If jbossall-client.jar disappears, what jar file will be required for clients? Listing 20-30 jar files in the classpath for a client seems to me to be asking too much work on the part of your customers. In addition, the forums will be flooded with people saying "I am get a class not found exception, which jar file contains class XXX?"
And I am not convinced that a script like jbossws' runclient is the solution either (especially because if often doesn't include all the necessary jar files).
Having a single jar file that includes everything needed for a typical client seems like a good idea to me.
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Here's a kludgey solution that will work for you:
The only time the TL is used is when, on the remote end, the InactiveRegionAwareRpcDispatcher (IRARD) calls the CacheMarshaller to unmarshall an object. If this object is a method call, it's region is stored in a TL so we know which region to use for the return value.
The return value is marshalled by the RequestCorrelator, by passing in the result of a MethodCall invocation.
Since whenever the IRARD calls into the CacheMarshaller, it is always guaranteed to be a method call, we can change IRARD to call a particular method - say, regionalisedMethodCallFromByteBuffer() instead of the more generic objectFromByteBuffer(), which will return an instance of RegionalisedMethodCall.
| class RegionalisedMethodCall
| MethodCall call;
| Region region;
This way we can get rid of the TL altogether.
The IRARD then extracts the MethodCall, invokes it, and then returns an instance of RegionalisedReturnValue to the RequestCorrelator.
| class RegionalisedReturnValue
| Object returnValue;
| Region region;
The RequestCorrelator maybe (if not ASYNC) then calls CacheMarshaller.objectToByteBuffer() passing in the RegionalisedReturnValue.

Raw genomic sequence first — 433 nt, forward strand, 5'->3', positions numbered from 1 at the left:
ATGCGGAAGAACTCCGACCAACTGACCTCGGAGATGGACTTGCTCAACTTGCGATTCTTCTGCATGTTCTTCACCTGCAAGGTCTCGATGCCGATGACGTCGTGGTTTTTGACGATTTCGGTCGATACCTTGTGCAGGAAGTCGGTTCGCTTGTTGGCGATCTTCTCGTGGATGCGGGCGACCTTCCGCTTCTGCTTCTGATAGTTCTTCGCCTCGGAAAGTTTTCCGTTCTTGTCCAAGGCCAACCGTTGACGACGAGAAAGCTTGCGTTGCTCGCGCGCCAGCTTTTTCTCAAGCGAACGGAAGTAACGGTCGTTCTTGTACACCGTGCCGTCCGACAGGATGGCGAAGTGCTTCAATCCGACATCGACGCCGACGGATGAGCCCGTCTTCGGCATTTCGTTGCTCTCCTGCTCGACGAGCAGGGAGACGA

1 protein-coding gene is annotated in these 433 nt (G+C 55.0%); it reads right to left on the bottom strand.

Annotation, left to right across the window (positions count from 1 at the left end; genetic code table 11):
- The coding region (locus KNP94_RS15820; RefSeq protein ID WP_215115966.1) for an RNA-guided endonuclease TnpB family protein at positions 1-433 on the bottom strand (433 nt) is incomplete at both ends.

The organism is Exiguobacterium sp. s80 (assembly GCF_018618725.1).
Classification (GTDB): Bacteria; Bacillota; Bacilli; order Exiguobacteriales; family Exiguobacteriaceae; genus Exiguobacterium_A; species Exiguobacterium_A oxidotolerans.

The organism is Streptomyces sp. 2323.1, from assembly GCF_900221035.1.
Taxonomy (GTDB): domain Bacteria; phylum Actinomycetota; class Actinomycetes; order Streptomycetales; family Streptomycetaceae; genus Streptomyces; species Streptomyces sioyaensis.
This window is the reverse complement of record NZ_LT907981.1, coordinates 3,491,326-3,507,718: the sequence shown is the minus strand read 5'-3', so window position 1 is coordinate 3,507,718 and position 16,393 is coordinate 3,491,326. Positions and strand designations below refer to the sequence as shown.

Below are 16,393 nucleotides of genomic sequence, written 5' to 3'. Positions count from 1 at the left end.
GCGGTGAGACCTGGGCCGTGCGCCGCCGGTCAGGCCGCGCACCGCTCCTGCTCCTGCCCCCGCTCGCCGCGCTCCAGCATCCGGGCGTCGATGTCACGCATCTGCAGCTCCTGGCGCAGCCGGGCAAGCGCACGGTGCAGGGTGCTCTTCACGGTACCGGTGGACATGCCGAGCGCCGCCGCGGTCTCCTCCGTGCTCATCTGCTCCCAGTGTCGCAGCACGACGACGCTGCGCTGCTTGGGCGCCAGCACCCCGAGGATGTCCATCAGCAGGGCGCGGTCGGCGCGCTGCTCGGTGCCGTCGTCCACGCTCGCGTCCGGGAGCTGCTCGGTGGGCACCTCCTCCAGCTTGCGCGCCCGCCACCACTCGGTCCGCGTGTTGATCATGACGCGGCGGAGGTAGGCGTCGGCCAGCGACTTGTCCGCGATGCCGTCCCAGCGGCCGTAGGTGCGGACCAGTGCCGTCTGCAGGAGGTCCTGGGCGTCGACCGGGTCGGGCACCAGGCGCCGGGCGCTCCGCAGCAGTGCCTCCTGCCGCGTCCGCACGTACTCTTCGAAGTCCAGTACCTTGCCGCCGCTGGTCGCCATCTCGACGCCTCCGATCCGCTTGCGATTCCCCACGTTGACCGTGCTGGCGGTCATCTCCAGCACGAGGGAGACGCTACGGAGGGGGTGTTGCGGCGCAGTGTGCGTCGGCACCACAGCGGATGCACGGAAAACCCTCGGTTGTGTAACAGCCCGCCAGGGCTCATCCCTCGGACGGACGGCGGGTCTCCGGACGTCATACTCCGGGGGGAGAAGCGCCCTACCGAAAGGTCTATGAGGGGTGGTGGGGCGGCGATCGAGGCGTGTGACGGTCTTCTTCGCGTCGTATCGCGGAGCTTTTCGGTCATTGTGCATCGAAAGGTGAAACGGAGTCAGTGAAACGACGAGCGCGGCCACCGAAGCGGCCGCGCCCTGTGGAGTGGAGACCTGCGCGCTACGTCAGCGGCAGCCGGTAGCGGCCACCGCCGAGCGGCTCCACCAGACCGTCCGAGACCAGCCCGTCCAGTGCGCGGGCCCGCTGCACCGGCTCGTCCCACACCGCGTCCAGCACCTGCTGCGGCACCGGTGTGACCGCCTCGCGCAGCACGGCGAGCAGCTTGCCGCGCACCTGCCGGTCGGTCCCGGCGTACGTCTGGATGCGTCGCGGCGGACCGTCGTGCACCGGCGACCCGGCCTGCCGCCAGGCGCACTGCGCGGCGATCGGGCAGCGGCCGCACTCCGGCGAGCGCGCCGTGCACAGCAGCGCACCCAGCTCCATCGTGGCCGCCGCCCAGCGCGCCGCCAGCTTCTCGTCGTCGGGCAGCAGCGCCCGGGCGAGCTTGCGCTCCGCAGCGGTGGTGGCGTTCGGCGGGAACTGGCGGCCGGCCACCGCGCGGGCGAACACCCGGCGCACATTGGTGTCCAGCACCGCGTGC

And here's the kludgey bit. The CacheMarshaller first inspects the object passed in, and if it is a RegionalisedReturnValue, it only marshalls the return value in it, with the region passed in.
This would prevent any TL leaks if this is not called and won't require any changes in the way JGroups interacts with the marshaller.
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"alesj" wrote : "adrian(a)jboss.org" wrote :
| | However Maven doesn't use that scheme:
| | http://docs.codehaus.org/display/MAVEN/Dependency+Mediation+and+Conflict+...
| | instead it is
| | major.minor.micro-qualifier-build
| | So our
| | jboss-5.0.0.Beta4
| | should be under maven
| | jboss-5.0.0-Beta-4
| | for the version ranges to work properly.
| Can't you hack this?
| e.g. first trying how maven wants it, then also try our own
| So that the old stuff would still work.
I was planning to bring up better support for the OSGi format on the maven dev list. Currently when maven tries to parse the last "." (instead of a "-") of our versions, it decides that we're using a non standard format and gives up on trying to parse it. If it seems worthwhile I can try to change the version number parsing so that it parses everything after the fourth dot as a qualifier or something like that to better handle OSGi.
I don't understand enough about how OSGi works, but as a second option, can we translate the maven version to something OSGi compatible in our builds? So maybe use the maven standard versions in our poms, but then put the equivalent OSGi version string into jar metadata, or somewhere else that it can be used?
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